COVID-19 Update: EFSC has received $4.4 million in emergency CARES Act grant funding that will be provided to eligible Spring & Summer Term students impacted by COVID-19. View grant eligibility & application information. Summer Term courses have begun online: review updated Summer FAQ & register now. Fall Term course registration under way: review Fall FAQ & register now. All EFSC campuses remain closed, but essential Student Services are available remotely.  See the Virtual Student Services Guide and EFSC COVID-19 Response Resources and FAQ.

Mortgage Deal is No Silver Bullet

Dr. John Hilston

March 6, 2012, Brevard County FL - For the first time since 2009, Florida’s statewide unemployment rate has dipped below 10 percent.

The federal government and 49 state attorneys general have also announced a mortgage servicing settlement with the nation's five largest banks.

The deal will provide as much as $25 billion in relief to distressed borrowers and direct payments to states and the federal government.

The banks involved are Ally/GMAC, Bank of America, Citi, JPMorgan Chase and Wells Fargo.

Despite that double-dose of good news, the economy still has major challenges to overcome.

In Brevard County, one in every 302 housing units received a foreclosure filing in January. And the construction industry, which consists of many small businesses, is still struggling.

Nonetheless, the mortgage deal reduces uncertainty in the banking sector.

While accountability for bad behavior is important, it's really not in anyone's interest to hammer the banking industry. After all, we need healthy banks to lend money to get the economy moving again and provide for sustained growth.

Here's something else to consider - any cost that banks incur as part of the settlement is bound to impact prices for everyone.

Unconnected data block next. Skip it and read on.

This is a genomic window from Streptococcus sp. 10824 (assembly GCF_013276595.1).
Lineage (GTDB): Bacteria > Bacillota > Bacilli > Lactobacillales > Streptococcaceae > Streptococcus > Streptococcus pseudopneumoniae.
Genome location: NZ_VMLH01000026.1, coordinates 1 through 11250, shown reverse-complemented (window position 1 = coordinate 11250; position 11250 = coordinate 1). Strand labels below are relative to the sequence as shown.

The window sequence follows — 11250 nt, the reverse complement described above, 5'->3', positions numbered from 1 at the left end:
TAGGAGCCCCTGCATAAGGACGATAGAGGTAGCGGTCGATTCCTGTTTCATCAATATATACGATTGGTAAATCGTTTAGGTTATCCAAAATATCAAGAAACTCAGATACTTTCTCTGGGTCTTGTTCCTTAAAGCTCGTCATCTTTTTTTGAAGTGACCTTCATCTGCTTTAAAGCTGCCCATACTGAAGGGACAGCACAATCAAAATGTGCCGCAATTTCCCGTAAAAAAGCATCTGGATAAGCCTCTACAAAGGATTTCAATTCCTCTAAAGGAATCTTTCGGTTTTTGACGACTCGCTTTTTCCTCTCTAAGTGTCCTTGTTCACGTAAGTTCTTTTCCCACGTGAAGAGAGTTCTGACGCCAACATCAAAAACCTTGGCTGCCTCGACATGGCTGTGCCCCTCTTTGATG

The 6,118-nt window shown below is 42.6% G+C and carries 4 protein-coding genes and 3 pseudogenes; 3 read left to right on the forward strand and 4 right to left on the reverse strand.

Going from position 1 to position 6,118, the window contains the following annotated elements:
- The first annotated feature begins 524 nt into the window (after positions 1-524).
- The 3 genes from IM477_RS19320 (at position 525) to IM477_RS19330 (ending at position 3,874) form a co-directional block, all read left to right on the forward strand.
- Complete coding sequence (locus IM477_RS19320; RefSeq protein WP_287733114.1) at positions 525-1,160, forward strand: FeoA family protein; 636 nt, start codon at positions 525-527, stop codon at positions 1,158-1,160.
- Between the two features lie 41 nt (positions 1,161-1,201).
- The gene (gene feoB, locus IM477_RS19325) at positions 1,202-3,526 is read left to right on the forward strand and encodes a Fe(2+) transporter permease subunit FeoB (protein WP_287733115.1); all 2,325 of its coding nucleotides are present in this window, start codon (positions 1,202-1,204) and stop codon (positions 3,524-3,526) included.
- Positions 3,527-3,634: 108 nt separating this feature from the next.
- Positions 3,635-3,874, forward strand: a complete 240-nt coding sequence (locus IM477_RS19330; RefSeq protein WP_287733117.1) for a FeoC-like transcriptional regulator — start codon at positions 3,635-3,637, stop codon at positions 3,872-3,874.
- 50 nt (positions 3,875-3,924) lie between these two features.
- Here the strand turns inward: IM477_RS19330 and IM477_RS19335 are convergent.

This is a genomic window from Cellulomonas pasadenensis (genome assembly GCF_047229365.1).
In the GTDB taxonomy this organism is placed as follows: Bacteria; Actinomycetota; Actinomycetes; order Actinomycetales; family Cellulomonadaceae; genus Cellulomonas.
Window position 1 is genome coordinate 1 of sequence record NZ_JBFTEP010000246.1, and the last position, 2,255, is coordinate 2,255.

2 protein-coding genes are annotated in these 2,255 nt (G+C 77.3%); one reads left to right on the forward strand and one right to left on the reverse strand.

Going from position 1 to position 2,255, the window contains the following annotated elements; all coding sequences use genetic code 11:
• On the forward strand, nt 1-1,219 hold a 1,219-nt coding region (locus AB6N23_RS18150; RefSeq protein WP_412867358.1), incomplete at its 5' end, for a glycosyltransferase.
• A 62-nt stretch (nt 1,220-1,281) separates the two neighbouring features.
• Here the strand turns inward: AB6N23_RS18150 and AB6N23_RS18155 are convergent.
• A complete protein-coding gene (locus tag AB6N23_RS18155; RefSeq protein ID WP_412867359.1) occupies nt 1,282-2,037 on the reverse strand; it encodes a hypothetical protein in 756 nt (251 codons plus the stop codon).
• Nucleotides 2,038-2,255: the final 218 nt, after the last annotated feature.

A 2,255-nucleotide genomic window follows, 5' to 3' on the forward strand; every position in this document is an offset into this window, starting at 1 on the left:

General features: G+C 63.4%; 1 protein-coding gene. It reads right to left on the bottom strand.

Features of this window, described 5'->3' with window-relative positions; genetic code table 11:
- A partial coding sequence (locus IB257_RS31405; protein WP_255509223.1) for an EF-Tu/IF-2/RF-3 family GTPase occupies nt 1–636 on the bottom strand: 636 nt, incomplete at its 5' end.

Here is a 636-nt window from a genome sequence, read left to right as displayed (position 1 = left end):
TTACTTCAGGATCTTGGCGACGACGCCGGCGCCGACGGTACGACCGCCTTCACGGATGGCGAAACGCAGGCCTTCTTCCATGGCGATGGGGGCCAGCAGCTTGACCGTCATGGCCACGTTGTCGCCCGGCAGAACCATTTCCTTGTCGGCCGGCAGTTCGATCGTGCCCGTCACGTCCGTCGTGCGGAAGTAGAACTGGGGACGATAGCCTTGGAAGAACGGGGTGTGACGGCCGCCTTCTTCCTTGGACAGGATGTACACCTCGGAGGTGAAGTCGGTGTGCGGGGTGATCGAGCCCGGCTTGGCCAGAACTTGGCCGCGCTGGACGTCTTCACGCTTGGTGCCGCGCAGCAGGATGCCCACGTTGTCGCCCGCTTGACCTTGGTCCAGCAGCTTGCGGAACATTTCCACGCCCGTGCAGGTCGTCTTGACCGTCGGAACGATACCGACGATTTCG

Some have suggested the settlement amounts to another bailout of the banking industry. I agree, but only to a point.

The banks are buying a get out of jail free card, so it's costing them something. Some irresponsible homeowners also are getting a bailout while responsible homeowners and the smaller banks get nothing.

My economic concern is that if the market is artificially pushed in this way, it will dampen the value of all our homes for a longer period. Here's why:

If underwater homes are pushed into the market at an even faster clip, the supply of homes will increase at a faster rate than the demand. Wasn't our main problem one of oversupply in the first place?

I'd hate to see the government "manage" us into another housing slump like the Federal Reserve did last time.

And what about the massive amount of paperwork required to close – or foreclose – a mortgage? I'd rather see a government-private partnership to streamline this process. This would be especially helpful to realtors – many of whom are small business people – and the smaller banks.

It took us a long time to get into this mess and it will take more time to get out of it, especially in Florida where the housing industry crashed and is fighting to regain its balance.

I wish I could offer a quicker or better solution, but I can't.

Dr. John Hilston is an associate professor of economics on the Brevard Community College Palm Bay campus.